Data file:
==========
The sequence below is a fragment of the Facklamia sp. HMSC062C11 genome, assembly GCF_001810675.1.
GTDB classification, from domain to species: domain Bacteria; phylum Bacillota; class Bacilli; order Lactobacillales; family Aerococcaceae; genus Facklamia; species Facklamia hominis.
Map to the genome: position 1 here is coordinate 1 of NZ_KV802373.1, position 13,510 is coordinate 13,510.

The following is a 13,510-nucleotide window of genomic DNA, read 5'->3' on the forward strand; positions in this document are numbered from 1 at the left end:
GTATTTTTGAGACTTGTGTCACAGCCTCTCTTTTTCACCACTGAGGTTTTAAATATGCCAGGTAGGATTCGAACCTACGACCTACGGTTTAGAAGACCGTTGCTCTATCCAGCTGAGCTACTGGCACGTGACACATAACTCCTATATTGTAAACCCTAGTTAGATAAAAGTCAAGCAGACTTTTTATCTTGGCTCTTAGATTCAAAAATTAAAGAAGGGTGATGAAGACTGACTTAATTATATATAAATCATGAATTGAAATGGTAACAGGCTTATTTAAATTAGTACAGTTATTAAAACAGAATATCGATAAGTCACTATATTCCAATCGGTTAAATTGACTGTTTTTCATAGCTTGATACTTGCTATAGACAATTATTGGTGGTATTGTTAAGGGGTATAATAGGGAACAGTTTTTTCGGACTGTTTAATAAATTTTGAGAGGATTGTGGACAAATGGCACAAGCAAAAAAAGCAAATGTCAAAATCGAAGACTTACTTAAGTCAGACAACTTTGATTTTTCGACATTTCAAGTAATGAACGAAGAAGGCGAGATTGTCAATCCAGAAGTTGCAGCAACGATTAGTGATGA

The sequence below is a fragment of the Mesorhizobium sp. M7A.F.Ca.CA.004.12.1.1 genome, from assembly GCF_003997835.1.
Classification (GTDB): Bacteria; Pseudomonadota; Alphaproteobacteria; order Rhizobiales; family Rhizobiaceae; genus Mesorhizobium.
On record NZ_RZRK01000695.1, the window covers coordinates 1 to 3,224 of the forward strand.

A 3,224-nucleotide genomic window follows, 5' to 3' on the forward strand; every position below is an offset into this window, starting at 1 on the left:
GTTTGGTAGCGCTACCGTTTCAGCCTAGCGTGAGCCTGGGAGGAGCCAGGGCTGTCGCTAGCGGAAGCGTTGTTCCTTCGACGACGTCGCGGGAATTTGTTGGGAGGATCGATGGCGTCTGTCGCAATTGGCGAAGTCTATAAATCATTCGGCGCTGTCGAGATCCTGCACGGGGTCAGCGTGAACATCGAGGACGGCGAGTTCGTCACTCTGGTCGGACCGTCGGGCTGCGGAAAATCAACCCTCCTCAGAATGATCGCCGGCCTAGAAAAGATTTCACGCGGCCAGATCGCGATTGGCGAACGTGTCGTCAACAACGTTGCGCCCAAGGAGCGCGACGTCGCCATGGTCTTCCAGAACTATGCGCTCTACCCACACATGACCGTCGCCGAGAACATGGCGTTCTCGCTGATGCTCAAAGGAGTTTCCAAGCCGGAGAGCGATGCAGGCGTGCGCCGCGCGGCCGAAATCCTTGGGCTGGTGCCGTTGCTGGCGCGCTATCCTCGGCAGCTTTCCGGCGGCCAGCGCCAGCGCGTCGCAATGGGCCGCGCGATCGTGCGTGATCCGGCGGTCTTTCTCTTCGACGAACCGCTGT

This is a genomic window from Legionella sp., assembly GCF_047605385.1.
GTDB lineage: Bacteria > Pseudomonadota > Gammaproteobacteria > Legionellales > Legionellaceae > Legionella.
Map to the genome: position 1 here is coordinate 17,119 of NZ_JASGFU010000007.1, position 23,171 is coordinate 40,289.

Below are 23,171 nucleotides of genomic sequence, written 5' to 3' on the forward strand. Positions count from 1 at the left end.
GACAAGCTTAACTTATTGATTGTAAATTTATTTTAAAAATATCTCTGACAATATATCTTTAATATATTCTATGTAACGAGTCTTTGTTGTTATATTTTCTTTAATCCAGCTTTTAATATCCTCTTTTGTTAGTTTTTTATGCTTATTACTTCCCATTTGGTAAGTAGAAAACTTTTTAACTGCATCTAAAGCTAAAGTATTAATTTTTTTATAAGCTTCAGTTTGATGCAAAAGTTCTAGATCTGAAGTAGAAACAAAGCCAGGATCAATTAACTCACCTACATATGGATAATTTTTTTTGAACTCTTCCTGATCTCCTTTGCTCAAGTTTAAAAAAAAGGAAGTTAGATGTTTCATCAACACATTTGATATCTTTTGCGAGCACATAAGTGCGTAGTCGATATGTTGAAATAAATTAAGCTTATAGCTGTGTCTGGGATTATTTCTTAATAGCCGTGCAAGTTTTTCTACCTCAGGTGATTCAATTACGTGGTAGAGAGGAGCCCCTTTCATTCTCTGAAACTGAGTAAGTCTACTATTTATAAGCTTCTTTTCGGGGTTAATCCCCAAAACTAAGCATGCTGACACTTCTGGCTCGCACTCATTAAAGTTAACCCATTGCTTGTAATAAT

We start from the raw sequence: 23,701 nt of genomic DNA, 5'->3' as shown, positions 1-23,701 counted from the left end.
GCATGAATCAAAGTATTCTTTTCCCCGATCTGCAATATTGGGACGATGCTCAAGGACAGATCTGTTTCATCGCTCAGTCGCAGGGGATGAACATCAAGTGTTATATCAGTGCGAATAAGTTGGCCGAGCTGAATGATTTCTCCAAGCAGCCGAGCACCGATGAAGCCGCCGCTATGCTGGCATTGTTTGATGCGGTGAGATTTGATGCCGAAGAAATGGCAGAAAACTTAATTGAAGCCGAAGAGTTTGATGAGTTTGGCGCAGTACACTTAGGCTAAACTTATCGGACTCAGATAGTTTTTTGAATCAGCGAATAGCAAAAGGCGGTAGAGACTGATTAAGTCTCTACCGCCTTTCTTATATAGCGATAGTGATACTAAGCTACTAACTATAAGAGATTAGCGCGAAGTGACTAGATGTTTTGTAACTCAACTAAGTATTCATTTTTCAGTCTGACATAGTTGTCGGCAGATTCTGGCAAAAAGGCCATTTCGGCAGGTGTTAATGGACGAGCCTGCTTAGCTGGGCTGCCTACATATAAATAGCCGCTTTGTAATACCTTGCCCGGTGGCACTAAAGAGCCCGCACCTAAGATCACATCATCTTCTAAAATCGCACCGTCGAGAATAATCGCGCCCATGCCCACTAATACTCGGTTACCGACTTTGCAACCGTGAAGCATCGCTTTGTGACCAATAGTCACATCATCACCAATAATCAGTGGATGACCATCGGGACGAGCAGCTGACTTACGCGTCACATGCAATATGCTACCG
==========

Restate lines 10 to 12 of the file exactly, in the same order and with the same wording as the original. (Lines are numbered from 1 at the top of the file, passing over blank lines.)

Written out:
GTTTGGTAGCGCTACCGTTTCAGCCTAGCGTGAGCCTGGGAGGAGCCAGGGCTGTCGCTAGCGGAAGCGTTGTTCCTTCGACGACGTCGCGGGAATTTGTTGGGAGGATCGATGGCGTCTGTCGCAATTGGCGAAGTCTATAAATCATTCGGCGCTGTCGAGATCCTGCACGGGGTCAGCGTGAACATCGAGGACGGCGAGTTCGTCACTCTGGTCGGACCGTCGGGCTGCGGAAAATCAACCCTCCTCAGAATGATCGCCGGCCTAGAAAAGATTTCACGCGGCCAGATCGCGATTGGCGAACGTGTCGTCAACAACGTTGCGCCCAAGGAGCGCGACGTCGCCATGGTCTTCCAGAACTATGCGCTCTACCCACACATGACCGTCGCCGAGAACATGGCGTTCTCGCTGATGCTCAAAGGAGTTTCCAAGCCGGAGAGCGATGCAGGCGTGCGCCGCGCGGCCGAAATCCTTGGGCTGGTGCCGTTGCTGGCGCGCTATCCTCGGCAGCTTTCCGGCGGCCAGCGCCAGCGCGTCGCAATGGGCCGCGCGATCGTGCGTGATCCGGCGGTCTTTCTCTTCGACGAACCGCTGT

This is a genomic window from Legionella sp., assembly GCF_047605385.1.
GTDB lineage: Bacteria > Pseudomonadota > Gammaproteobacteria > Legionellales > Legionellaceae > Legionella.